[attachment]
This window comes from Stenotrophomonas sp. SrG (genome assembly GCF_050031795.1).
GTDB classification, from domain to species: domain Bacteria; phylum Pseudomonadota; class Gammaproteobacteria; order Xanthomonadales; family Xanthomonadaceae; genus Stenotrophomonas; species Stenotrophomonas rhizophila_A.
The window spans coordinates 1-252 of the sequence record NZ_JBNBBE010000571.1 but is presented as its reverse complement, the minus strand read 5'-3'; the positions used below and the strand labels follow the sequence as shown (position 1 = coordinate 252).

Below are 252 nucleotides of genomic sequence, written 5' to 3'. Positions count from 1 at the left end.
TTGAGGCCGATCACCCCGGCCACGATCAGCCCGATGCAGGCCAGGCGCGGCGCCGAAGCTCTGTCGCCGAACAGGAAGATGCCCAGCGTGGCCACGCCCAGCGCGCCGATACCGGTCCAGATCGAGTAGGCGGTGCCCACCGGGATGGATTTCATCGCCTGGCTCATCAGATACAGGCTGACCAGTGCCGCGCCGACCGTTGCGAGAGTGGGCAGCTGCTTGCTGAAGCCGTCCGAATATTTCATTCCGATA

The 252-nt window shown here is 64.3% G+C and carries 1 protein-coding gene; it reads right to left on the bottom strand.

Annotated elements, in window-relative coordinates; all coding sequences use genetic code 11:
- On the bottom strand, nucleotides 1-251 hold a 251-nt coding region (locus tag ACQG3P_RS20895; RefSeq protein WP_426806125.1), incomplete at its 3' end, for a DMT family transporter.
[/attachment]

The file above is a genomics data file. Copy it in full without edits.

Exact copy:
This window comes from Stenotrophomonas sp. SrG (genome assembly GCF_050031795.1).
GTDB classification, from domain to species: domain Bacteria; phylum Pseudomonadota; class Gammaproteobacteria; order Xanthomonadales; family Xanthomonadaceae; genus Stenotrophomonas; species Stenotrophomonas rhizophila_A.
The window spans coordinates 1-252 of the sequence record NZ_JBNBBE010000571.1 but is presented as its reverse complement, the minus strand read 5'-3'; the positions used below and the strand labels follow the sequence as shown (position 1 = coordinate 252).

Below are 252 nucleotides of genomic sequence, written 5' to 3'. Positions count from 1 at the left end.
TTGAGGCCGATCACCCCGGCCACGATCAGCCCGATGCAGGCCAGGCGCGGCGCCGAAGCTCTGTCGCCGAACAGGAAGATGCCCAGCGTGGCCACGCCCAGCGCGCCGATACCGGTCCAGATCGAGTAGGCGGTGCCCACCGGGATGGATTTCATCGCCTGGCTCATCAGATACAGGCTGACCAGTGCCGCGCCGACCGTTGCGAGAGTGGGCAGCTGCTTGCTGAAGCCGTCCGAATATTTCATTCCGATA

The 252-nt window shown here is 64.3% G+C and carries 1 protein-coding gene; it reads right to left on the bottom strand.

Annotated elements, in window-relative coordinates; all coding sequences use genetic code 11:
- On the bottom strand, nucleotides 1-251 hold a 251-nt coding region (locus tag ACQG3P_RS20895; RefSeq protein WP_426806125.1), incomplete at its 3' end, for a DMT family transporter.